Because we live in a time when the need for innovation is greater than ever, the encouragement of ethical forms of idea-poaching is a big positive step in the way of creative problem-solving. The amount of good ideas in existence far exceeds the amount of ideas that bring about real change. Good ideas must be expanded upon, put into context, justified, and, above all, communicated well in order to have an impact, which is only possible with the presence of co-creativity. (Please see our blog post entitled, “Case for Creativity.” )
Talk about “ahead of its time.” This video of a sketch on Sam and Friends—the show created by the great Jim Henson that debuted in 1955 and would later become the Muppets—not only serves as a motion-picture primer on visual thinking, but also illustrates just how far how one can reach creatively when leading-edge thinking drives the use of the medium (in this case, a kinescope) that creates the visuals, as opposed to vice versa.
The relationship between the visuals and the puppets represents a sort of stream of consciousness, a projection of the workings of the interpretive mind that exemplifies what we at Visual Insight refer to as the “shape of thought” (based on our research with Bonnie DeVarco, which you can see by visiting shapeofthought.com).
Another notable aspect of this sketch is the wordplay, brilliantly woven into the brief lesson on visual thinking—e.g. a “4” appears as Kermit asks Harry the Hipster, “What for?” in response to Harry’s claim that he’s an “old hand” at visual thinking, and a ticking watch face appears when Harry tells Kermit to “watch” him demonstrate his visual thinking skills. This takes the sketch beyond the realm of visual language to an exploration of how visuals can emphasize the interconnectedness of letters, words, numbers, and other symbols, in communication.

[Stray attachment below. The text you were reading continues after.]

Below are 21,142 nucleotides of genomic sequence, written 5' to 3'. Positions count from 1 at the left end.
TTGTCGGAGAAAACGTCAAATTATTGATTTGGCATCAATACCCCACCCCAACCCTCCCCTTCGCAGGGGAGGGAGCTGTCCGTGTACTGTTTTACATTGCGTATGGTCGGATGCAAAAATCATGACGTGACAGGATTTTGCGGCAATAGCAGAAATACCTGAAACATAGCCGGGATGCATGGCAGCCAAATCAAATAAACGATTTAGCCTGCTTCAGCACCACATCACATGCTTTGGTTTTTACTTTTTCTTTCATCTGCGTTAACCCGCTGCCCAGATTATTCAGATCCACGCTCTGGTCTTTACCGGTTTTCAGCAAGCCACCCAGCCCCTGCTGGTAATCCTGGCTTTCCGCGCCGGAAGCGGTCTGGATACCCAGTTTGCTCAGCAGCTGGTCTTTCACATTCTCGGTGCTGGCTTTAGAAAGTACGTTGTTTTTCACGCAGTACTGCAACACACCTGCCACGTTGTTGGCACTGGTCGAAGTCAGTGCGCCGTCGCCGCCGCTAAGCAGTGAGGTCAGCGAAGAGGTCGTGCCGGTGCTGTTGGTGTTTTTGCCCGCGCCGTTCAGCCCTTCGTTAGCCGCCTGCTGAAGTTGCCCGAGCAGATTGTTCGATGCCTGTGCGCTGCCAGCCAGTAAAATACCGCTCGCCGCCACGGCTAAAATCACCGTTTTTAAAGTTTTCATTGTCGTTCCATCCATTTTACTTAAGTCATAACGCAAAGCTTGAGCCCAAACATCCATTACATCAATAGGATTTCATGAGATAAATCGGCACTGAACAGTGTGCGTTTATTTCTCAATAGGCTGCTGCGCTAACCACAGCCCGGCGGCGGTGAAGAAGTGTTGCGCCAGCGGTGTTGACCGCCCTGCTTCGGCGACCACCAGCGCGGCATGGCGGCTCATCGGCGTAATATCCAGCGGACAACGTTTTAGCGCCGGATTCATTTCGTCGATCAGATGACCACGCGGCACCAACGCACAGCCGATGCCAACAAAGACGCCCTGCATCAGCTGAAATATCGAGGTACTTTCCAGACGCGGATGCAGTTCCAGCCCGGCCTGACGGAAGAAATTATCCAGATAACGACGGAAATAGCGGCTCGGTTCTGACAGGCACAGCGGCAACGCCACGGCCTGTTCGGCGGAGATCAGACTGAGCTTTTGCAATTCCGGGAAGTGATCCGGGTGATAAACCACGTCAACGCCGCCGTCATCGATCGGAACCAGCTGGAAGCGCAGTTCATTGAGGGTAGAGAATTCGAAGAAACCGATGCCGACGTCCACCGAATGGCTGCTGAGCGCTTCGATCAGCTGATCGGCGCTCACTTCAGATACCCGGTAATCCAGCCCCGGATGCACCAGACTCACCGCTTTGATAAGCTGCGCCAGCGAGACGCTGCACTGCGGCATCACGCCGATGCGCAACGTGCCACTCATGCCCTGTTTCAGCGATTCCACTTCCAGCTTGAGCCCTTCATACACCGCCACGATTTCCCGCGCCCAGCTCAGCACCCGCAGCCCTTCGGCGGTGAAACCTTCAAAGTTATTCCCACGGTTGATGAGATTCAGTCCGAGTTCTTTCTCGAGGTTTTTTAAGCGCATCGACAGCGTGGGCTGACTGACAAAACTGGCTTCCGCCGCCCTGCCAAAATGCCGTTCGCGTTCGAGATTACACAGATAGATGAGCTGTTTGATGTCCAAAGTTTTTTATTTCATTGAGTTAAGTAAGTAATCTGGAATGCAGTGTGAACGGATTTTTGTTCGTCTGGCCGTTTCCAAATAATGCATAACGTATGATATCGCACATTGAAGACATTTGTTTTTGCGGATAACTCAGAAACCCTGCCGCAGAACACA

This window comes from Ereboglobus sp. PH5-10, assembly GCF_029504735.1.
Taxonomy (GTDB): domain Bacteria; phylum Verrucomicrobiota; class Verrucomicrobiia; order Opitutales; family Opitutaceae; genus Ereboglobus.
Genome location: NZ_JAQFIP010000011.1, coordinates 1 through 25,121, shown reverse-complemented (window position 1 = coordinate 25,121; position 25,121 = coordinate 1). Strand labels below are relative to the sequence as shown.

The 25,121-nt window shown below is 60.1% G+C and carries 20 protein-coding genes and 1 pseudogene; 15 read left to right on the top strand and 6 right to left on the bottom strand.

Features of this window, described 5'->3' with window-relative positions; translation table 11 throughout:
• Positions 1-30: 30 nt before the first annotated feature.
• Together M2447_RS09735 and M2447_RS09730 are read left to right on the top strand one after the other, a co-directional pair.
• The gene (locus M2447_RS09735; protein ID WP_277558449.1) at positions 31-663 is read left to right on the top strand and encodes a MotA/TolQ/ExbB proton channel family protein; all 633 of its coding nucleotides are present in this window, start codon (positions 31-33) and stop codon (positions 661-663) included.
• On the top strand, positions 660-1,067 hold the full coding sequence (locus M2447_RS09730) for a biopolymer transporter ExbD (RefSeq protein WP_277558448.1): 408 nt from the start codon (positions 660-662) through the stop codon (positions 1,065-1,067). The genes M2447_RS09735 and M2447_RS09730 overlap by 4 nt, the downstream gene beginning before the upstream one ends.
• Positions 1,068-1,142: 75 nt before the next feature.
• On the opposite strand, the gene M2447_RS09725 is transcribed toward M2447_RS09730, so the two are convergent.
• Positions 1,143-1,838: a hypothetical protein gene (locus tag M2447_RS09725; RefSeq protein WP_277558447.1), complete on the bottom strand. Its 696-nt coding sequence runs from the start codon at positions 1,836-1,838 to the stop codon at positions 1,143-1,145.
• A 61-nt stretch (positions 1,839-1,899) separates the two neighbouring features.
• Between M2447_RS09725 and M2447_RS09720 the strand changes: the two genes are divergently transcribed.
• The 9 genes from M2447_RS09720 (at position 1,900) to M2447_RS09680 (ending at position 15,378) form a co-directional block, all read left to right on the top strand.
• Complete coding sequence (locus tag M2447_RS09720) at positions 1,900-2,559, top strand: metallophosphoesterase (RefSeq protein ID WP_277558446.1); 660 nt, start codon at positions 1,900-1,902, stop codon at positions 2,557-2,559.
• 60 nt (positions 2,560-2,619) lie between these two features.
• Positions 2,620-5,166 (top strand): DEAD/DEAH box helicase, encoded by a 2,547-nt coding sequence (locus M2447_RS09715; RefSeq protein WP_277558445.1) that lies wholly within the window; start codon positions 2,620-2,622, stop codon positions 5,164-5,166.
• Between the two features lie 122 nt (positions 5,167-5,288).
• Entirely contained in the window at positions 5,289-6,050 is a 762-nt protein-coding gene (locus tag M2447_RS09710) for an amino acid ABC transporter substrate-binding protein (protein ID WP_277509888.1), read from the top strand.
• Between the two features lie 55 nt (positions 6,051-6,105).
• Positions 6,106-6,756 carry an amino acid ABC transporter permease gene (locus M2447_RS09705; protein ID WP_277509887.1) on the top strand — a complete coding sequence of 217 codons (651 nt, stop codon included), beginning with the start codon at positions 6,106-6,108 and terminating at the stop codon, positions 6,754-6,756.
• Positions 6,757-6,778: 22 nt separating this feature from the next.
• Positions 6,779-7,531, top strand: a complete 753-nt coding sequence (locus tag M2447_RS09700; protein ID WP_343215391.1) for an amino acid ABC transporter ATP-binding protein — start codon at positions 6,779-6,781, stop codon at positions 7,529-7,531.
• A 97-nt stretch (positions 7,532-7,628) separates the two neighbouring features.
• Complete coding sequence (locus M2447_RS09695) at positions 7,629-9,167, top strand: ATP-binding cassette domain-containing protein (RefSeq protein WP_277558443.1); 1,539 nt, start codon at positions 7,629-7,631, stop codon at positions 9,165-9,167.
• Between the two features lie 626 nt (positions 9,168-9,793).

In the latter part of the sketch, Harry shows Kermit how he visualizes music—a much more abstract exercise in visualization—with shapes appearing on the screen as he emphatically sings classical and jazz melodies. While Harry sings a classical tune, a cloud of notes appears around his head, briefly floats across the screen, and then disappears. But then, when he switches it up to a jazz number, trails of squiggly lines appear and grow haphazardly and become tangled amorphous images, capturing the genre’s raw and dynamic spontaneity. And in about a minute or so, a television show starring puppets effectively illustrated how the human mind can visualize sound and language.
Valuable art begins with valuable ideas, and the visual thinking concepts conveyed in this sketch are as timely and entertaining as ever, with a level of brilliance in the writing that remains rare, if not unrivaled, to this day. We at Visual Insight believe that the take-home message here is that if a more-than-half-century-year-old clip about visualization from Sam and Friends can wow us in this age of rapid technological advancement in visual communication, then it is hard to dispute that the quality of the technology being used, and the visuals themselves, are only as good as the ideas that they are conveying.